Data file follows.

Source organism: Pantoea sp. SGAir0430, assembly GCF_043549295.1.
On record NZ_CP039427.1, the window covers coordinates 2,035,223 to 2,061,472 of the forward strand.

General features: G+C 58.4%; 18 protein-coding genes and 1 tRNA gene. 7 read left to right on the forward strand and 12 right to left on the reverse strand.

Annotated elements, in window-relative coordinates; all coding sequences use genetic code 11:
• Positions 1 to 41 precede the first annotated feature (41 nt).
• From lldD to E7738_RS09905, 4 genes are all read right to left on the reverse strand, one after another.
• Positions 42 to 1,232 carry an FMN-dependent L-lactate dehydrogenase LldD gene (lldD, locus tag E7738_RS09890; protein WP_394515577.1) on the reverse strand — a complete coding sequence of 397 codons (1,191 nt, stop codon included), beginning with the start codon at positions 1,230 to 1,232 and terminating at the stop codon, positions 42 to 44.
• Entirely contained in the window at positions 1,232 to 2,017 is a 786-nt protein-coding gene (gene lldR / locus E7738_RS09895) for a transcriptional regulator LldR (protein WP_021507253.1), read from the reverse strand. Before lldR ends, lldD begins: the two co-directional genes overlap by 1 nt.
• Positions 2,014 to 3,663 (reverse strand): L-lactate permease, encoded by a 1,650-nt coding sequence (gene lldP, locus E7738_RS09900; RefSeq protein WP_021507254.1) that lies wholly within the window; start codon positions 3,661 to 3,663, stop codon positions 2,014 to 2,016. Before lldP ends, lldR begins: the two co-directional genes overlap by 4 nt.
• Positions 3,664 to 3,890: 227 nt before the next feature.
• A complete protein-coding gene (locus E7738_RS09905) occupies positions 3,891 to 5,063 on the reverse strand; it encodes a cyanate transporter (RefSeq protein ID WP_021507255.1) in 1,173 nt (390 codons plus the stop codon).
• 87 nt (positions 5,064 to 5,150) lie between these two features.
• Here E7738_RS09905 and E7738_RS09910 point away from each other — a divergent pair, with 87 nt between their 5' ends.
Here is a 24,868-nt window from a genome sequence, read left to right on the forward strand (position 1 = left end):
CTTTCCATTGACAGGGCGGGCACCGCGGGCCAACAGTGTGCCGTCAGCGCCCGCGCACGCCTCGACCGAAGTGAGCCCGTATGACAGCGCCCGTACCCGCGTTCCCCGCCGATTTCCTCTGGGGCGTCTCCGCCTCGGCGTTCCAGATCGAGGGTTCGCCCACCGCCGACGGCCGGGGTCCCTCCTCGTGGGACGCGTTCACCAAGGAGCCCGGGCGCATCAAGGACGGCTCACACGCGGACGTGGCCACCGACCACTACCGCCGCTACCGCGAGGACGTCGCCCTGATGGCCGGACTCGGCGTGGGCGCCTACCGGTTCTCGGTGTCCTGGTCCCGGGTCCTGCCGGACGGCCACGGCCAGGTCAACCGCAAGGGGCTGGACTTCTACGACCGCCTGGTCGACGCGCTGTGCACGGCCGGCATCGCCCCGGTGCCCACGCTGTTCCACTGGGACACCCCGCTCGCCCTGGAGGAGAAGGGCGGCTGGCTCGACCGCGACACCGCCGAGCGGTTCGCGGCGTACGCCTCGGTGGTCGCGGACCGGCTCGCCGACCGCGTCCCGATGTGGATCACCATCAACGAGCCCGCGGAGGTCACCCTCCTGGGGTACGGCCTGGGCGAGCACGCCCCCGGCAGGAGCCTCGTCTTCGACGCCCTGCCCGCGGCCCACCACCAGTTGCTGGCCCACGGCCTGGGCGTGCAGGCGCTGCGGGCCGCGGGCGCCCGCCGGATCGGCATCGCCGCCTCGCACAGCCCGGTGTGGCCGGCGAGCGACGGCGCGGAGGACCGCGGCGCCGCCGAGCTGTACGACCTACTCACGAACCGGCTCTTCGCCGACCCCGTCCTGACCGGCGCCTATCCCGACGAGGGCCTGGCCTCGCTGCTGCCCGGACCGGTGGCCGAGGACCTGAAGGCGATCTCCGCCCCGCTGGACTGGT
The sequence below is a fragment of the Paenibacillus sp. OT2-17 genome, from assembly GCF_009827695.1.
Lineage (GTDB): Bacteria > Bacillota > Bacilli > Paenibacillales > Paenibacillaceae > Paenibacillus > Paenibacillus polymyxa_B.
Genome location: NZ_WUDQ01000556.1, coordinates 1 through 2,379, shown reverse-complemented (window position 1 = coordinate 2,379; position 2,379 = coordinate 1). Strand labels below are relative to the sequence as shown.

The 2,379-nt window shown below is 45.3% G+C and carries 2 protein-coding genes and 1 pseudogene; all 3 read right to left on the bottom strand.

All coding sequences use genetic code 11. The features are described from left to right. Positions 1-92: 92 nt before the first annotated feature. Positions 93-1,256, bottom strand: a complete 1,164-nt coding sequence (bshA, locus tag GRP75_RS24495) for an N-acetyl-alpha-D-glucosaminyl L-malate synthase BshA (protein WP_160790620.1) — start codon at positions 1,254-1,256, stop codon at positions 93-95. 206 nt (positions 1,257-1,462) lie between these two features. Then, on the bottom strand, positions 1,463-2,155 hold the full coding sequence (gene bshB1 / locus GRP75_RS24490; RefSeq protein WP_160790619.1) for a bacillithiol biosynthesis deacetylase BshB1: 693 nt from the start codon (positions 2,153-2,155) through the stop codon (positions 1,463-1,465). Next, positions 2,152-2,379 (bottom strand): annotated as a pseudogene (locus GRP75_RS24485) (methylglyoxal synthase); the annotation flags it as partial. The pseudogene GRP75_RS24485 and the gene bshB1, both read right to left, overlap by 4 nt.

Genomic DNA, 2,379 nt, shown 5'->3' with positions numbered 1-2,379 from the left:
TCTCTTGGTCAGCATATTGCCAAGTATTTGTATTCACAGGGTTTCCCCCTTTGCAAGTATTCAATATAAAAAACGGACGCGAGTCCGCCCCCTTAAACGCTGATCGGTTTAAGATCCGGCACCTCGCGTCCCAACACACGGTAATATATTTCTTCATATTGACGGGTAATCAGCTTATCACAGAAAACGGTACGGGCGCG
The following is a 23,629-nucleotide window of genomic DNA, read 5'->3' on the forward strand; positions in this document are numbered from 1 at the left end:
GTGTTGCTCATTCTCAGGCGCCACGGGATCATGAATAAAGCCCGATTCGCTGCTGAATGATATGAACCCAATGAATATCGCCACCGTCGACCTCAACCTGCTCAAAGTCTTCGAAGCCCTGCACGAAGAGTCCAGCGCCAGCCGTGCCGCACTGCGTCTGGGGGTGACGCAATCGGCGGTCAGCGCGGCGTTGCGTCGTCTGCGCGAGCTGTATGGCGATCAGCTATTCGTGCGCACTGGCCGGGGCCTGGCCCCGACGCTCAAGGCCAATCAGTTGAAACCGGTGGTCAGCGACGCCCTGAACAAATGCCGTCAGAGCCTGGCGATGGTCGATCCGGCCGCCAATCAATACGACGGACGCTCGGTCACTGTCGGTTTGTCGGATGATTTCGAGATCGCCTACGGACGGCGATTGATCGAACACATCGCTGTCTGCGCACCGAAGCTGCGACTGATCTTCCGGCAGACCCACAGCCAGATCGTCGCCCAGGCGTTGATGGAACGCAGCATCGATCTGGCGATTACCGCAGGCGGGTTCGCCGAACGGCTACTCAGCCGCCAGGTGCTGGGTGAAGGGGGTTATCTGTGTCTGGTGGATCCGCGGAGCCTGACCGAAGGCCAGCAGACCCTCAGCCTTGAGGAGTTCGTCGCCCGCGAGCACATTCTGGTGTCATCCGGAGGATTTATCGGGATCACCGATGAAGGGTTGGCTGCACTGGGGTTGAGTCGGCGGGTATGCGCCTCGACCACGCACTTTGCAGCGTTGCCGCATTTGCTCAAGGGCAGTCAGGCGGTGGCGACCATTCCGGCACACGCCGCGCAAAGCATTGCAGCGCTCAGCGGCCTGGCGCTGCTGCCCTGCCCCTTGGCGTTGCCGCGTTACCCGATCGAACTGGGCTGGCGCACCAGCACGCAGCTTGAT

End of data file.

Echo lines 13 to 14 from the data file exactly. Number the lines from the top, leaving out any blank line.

• Here E7738_RS09905 and E7738_RS09910 point away from each other — a divergent pair, with 87 nt between their 5' ends.
Here is a 24,868-nt window from a genome sequence, read left to right on the forward strand (position 1 = left end):